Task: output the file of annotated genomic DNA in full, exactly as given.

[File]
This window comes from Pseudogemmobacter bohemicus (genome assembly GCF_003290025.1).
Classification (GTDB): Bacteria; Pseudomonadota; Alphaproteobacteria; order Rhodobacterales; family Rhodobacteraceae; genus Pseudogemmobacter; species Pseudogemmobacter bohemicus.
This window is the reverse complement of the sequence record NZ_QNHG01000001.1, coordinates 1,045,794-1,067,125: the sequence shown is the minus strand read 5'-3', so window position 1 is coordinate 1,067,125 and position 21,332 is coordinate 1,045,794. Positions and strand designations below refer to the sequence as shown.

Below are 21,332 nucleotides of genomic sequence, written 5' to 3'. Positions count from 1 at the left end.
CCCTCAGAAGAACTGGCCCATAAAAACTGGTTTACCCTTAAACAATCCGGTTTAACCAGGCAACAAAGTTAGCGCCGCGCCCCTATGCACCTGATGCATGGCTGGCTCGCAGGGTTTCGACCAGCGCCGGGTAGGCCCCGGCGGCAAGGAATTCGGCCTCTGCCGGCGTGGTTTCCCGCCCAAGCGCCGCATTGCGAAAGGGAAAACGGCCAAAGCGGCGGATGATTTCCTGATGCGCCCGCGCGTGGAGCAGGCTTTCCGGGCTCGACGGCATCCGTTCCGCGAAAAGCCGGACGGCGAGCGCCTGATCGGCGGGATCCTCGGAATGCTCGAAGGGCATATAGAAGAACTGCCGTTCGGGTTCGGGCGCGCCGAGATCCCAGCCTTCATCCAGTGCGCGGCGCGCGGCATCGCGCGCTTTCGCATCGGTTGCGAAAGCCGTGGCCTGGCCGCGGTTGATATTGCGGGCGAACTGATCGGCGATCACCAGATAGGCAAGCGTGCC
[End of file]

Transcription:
This window comes from Pseudogemmobacter bohemicus (genome assembly GCF_003290025.1).
Classification (GTDB): Bacteria; Pseudomonadota; Alphaproteobacteria; order Rhodobacterales; family Rhodobacteraceae; genus Pseudogemmobacter; species Pseudogemmobacter bohemicus.
This window is the reverse complement of the sequence record NZ_QNHG01000001.1, coordinates 1,045,794-1,067,125: the sequence shown is the minus strand read 5'-3', so window position 1 is coordinate 1,067,125 and position 21,332 is coordinate 1,045,794. Positions and strand designations below refer to the sequence as shown.

Below are 21,332 nucleotides of genomic sequence, written 5' to 3'. Positions count from 1 at the left end.
CCCTCAGAAGAACTGGCCCATAAAAACTGGTTTACCCTTAAACAATCCGGTTTAACCAGGCAACAAAGTTAGCGCCGCGCCCCTATGCACCTGATGCATGGCTGGCTCGCAGGGTTTCGACCAGCGCCGGGTAGGCCCCGGCGGCAAGGAATTCGGCCTCTGCCGGCGTGGTTTCCCGCCCAAGCGCCGCATTGCGAAAGGGAAAACGGCCAAAGCGGCGGATGATTTCCTGATGCGCCCGCGCGTGGAGCAGGCTTTCCGGGCTCGACGGCATCCGTTCCGCGAAAAGCCGGACGGCGAGCGCCTGATCGGCGGGATCCTCGGAATGCTCGAAGGGCATATAGAAGAACTGCCGTTCGGGTTCGGGCGCGCCGAGATCCCAGCCTTCATCCAGTGCGCGGCGCGCGGCATCGCGCGCTTTCGCATCGGTTGCGAAAGCCGTGGCCTGGCCGCGGTTGATATTGCGGGCGAACTGATCGGCGATCACCAGATAGGCAAGCGTGCC